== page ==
Wednesday, January 17, 2007

"He is the image of the invisible God, the first-born of all creation; for in him all things were created."
Col 1: 15-16a

Two observations:
1) This is a passage that Arius made use of to claim that the Son was a created being, that is, that the Son is not the eternal God. The difficulty revolves around the term 'born' (here tokos). My contention here, as I have suggested in other passages involving birth, is that the biblical idea of birth is different than ours. We see birth as the beginning of something that didn't exist before. Biblical passages regarding birth see it more as a change of status, a separation that is a beginning, not of a new ontological item, but of a new stage. The eternal begetting of the Son is His eternal differentiation from the Father, as it were. Jesus' birth as a man similarly does not mark the beginning of the idea of God becoming man, which seems rather to have been part of the willing of creation from all eternity. The Son of God is born as God, now not only as the Son of God, but as a man as well.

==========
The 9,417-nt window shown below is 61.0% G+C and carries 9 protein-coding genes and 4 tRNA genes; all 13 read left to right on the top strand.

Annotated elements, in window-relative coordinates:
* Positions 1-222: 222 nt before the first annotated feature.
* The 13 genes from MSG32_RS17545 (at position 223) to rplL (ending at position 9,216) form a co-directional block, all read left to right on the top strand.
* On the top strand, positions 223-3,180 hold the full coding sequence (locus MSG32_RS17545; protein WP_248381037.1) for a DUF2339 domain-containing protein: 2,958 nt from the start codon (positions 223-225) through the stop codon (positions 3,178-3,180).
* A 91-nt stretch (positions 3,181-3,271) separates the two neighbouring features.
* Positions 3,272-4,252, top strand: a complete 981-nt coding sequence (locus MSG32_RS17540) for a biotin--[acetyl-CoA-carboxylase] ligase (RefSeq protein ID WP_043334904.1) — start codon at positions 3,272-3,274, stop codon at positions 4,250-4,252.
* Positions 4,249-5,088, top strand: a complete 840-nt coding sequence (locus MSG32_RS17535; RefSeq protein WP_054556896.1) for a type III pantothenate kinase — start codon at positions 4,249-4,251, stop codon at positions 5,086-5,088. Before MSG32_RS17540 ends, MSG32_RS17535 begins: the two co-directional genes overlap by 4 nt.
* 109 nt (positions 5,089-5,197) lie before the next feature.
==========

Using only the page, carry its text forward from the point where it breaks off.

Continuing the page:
2) The refrain throughout this hymn in Colossians "all things" (seven times in vv. 15-20, according to the Greek) surely emphasizes that the Son is not a 'thing', is not part of the panta, all the 'things' created through Him. Surely, as we profess each Sunday, He is 'begotten, not made'.

P.S. I hadn't been blogging so much this past week because I have been at work adding new bits to our website. I encourage you to visit and check out our new chant and new table reading selections, as well as the very neat podcasts of the monks' homilies.

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